The Effects of Revolution & Rotation on Climate & Weather

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The spinning of the Earth causes day to turn to night, while the full rotation/the revolution of the Earth causes summer to become winter.

Combined, the spinning and the revolution of the Earth causes our daily weather and global climate by affecting wind direction, temperature, ocean currents and precipitation.

Weather and Climate

The immediate conditions of the atmosphere--temperature, pressure, humidity, precipitation, cloud cover and wind--at a given place and time is what creates local weather.

Climate, on the other hand, is the long-term change of the atmosphere based on analysis of weather records over at least 30 years. The two factors that most strongly affect climate and weather are temperature and precipitation.

Effects of Revolution of the Earth: General Info

As the Earth revolves around the sun, its axis is tilted from perpendicular to the plane of the elliptic by ~23.45 degrees. It is on this axis that the earth rotates every 24 hours. Since the axis is tilted, the effects of revolution of the Earth is different for different parts of the globe.

Certain areas are tipped towards, or away from, the sun at different times of the year. This tilting causes the four seasons of the year. This tilting also creates opposite seasons in the Northern and Southern Hemispheres.

Effects of Revolution of the Earth: Seasons

The Earth's seasons are not caused by the distance from the sun, but rather, by the tilt of the Earth's axis. Summer is warmer than winter because the sun's rays shine more directly than during winter, and also because the days are longer than the nights. During the winter, the sun's rays hit the Earth at a steeper angle, producing shorter days.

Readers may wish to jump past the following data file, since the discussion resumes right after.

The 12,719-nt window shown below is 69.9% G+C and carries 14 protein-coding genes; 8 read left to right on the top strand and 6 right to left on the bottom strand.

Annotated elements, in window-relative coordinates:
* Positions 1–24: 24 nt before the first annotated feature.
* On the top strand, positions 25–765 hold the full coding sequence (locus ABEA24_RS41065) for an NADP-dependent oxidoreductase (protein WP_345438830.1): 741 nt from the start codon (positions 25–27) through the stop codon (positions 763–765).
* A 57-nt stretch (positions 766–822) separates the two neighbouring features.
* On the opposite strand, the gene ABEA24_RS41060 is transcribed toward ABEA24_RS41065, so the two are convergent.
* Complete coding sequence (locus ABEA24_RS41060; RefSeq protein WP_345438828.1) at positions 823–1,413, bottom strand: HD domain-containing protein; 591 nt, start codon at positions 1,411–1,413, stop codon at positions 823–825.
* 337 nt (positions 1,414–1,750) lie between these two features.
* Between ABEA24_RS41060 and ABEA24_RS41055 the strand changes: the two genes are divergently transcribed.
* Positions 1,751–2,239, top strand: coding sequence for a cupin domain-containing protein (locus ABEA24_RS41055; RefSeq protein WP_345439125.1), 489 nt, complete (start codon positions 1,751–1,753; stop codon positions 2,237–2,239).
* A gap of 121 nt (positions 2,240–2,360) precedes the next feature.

The equinoxes are days in which day and night are of equal duration, while the solstices are the days when the sun reaches its farthest northern and southern declinations, creating both the shortest and longest day of the year.

A Note on Tilt

It was mentioned that the tilt of the Earth's axis combined with the revolution of the Earth causes the seasons as we know it to change and occur. Currently, this tilt is at an angle of approximately 23.5 degrees.

However, the angle/degree of this tilt is known to change over time. It can be at a maximum of 24 degrees and a minimum of 22.5 degrees.

When the Earth reaches this minimum angle, it plunges the Earth into an ice age. This cycle of tilt, also known as Earth's wobble, occurs in 40,000 year cycles, which leads to periodic ice ages that occur once ever 100,000 years as it takes.

So it's thanks to the specific tilt we are at now combined with the revolution of the Earth around the sun that leads to the seasons and changes in temperature that we experience.

Effects of Rotation of the Earth

When the Earth rotates on its axis, it prevents air currents from moving in a straight line north and south from the equator.

Instead, it results in one of the effects of rotation of the Earth: the Coriolis Effect. This deflects winds to the right in the Northern Hemisphere and to the left in the Southern Hemisphere.

Between 30 and 60 degrees latitude, the winds moving toward the poles curve east, forming the prevailing westerlies, which are responsible for many of the weather movements across the United States and Canada.

Wind Currents

The global air circulation and the Coriolis Effect transfer warm air from low latitudes and cold air from high latitudes as wind moves from high pressure to low pressure. These global wind and pressure belts are important to Earth's climate, and determine the local geographical pattern of precipitation and temperature.

Yet, for small, local weather systems such as thunderstorms, the wind will flow directly from high pressure to low pressure and is not affected by the Coriolis Effect.

References

Resources

About the Author

David Barber has been a print and radio journalist since 1979. He received a 1981 Los Angeles Press Club Award and was co-author of the 1998 "Insider’s Guide to Tucson." He holds a Bachelor of Science in biology from State University of New York.

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